16. Smart Mobs Chapter 7: Smart Mobs - The Power of the Mobile Many • Swarm intelligence: thresholds of individual action actually a social function • 4 characteristics of swarm systems • Absence of centralized control • Autonomous subunits • High connectivity between subunits • Peers influencing peers

  17. Smart Mobs Chapter 8: Always-On Panopticon • Dangers of smart mob technologies • Threats to liberty – ubiquitous surveillance • Threats to quality of life – too much information • Digital neuroses: is someone constantly watching me or piecing together a picture of my activities? • Threats to human dignity – are we becoming too automated and tied to technology? • Favor virtual relationships for face-to-face • Lose social skills in “real” interaction

  18. Smart Mobs Chapter 8: Always-On Panopticon • Key to influence in future: network capital • Ability to use technical and social networking resources to your advantage • Smart mob technology may change how we view the world and relate to each other the way printing and literacy transformed our society once before

  19. Pervasive Computing • Pervasive computing: focus on users & tasks vs. computing devices & technology • Seamless infrastructure • Invisible technology • HW is approaching, but little software operates in this environment • 3 primary problems to be solved in pervasive computing system architecture

  20. New Devices, Old Interfaces • Each new device builds on the assumptions of the previous devices & designs • Who has read all of the documentation for their phone, iPod, PDA, bluetooth device? • Who can use all of the functions on any of these devices? • How many steps does it take to do a common task? • Infrequent tasks like configuration, synchronization, sequential tasks need moresupport, not less

  21. Working with PVC Devices? • Connections? • How are the bits interlinked? • How do they get into the PIM? • All in one place? • Is centralized necessarily better? • Client or Server for storage & help? • Integration among tools • Formats • Importing & Exporting • Integration for tasks • Sequences • Automation • Integration among users • Shared contacts, bookmarks, lists, filters • Common formats or meta information

  22. Pervasive Computing 1: Objects don’t scale well in large networks • Single abstraction for data AND function • Assumes interfaces don’t change often • WWWeb consortium standards driving standardized data types/formats • Private companies compete for functionality making for many different interfaces • Assumes we can design interfaces that handle object implementations w/stability & over time • Static data easy to handle (html, pdf, etc.) • Active data harder to control/secure (active content)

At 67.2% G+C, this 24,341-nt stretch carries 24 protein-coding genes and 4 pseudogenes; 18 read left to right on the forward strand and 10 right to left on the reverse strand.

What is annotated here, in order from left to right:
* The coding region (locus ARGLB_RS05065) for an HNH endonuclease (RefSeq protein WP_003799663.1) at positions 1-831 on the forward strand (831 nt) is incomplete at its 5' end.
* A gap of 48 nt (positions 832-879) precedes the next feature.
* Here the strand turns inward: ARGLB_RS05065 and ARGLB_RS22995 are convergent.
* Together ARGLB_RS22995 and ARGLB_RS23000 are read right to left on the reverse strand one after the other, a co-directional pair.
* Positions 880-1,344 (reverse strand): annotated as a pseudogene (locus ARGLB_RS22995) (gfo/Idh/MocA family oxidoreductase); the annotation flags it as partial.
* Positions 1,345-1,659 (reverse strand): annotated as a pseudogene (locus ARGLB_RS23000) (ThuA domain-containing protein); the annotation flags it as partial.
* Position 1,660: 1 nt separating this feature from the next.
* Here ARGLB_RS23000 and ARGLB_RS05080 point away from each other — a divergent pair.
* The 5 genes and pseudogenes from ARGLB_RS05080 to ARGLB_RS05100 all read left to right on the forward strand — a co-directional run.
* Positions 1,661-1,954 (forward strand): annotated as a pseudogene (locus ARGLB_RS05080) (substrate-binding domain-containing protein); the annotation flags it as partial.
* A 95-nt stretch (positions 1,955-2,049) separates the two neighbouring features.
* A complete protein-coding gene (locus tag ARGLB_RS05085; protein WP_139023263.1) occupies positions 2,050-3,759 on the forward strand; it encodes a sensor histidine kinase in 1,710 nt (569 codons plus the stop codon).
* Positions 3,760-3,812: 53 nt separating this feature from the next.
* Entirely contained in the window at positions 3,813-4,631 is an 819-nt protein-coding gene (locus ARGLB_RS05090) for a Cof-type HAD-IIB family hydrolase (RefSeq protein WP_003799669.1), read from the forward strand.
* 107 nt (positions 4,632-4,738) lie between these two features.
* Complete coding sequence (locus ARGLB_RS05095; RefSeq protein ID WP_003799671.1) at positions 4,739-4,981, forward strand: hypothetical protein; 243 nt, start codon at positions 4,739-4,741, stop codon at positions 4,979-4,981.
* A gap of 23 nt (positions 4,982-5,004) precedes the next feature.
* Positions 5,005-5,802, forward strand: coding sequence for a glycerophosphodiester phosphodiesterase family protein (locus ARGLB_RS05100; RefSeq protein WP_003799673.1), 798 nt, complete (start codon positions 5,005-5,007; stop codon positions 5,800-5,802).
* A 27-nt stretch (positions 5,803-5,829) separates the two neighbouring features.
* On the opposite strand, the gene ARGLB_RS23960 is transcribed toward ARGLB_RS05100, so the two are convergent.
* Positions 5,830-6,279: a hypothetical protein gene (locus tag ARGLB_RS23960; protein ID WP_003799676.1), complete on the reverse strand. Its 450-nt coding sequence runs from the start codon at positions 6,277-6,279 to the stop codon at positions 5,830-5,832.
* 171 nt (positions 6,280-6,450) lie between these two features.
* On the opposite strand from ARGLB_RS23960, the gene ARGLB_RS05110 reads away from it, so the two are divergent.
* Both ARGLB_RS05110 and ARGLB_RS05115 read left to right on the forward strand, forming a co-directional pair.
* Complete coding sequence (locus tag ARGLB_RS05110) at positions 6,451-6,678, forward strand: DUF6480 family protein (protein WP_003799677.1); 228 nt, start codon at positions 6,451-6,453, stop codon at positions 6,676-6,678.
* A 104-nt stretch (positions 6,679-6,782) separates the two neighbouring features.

23. Pervasive Computing 2: Resource availability limited/intermittent • Data/resource locations transparent in distributed environment • Programmer’s folly – applications assume continuity of resource access 3: Program/distributing apps unmanageable • No common platform • Many “classes” of computing devices • Installation/functionality differ between classes

  24. Pervasive Computing Solutions: one.world architecture 1. Keep data and functionality separate • Data = tuples (named & typed fields) • Functionality = components (units of functionality) • Both unified in environments = tuples + components + other environments (nested data/functionality) 2. Program for change • Applications must acquire all resources (local and distributed) incl. storage & communication channels • Store resources as primitives movable to other devices (environment tree of all tuples + components from execution state) • Constantly renew/refresh resources

  25. Pervasive Computing Solutions: one.world architecture 3. Common platform w/integrated API & single binary format • Single instruction set implemented across classes • Should be virtual machine-based technology • Smaller devices emulate networking protocols or communicate through proxies elsewhere on network

  26. Unplugged U • Wireless experiments/trendsetting @ Dartmouth • Locators (laptops, PDAs, panic-button boxes) • Where are your friends (or at least their laptops)? • In the classroom • Aggregate responses – like a game show • Avoids “performance anxiety” • PDA appointment reminders adjusted! • Social analysis (network traffic patterns) • E-mail (“Blitzes”) for idle chat

  27. T-Spaces: The Next Wave • T-Spaces: combination of dbase, tuplespace, mobile computing and Java • Promises total internetworking for every/any computing device on the network • “Middleware” that manages data exchange between mobile devices, PCs, mainframes, etc. • Tuplespace: simple agents communicating through tuples exchange asynchronously & anonymously • Globally shared, visible and addressable memory space • Allows number of agents to work simultaneously • Allows variable receivers to register interest in message

  28. T-Spaces: The Next Wave • How they work • Data generating programs create a tuple and pushes it out to tuplespace (data store) • Program requiring data requests some or all of the tuple for its own purposes and reads it in • Beyond simple message passing – addressing is associative not determinative • Early example – blackboard system (Hearsay II) • Knowledge sources (agents) communicate through the blackboard (a global database) • Knowledge sources search blackboard for problem descriptions matching their domains of expertise • Write solutions for these problems back to the blackboard

  29. T-Spaces: The Next Wave • Evolution of Tuple-based systems included database/query/join functions • Renewed interest thanks to distributed applications apps on WWW and platform-independent environment of Java • T-Space application: • Tuplespace component = flexible communications model • Dbase component adds stability, durability, advanced query & data storage • Java provides instant portability and instant download for changes in functionality on the fly

  30. What are the myths of new tech? • We’ll automatically be better, smarter & faster • Society will embrace the change • Organizations will adapt • Workers will like it • Shareholders will be pleased (quarterly) • Everyone gets a voice • Coordination is easy, we just needed the tools

  31. What’s next? • Personal Area Networks • Separating Space vs. Location • Phone as remote control for your life • Swarming technologies • Distributed computing • Keys, tunnels and tokens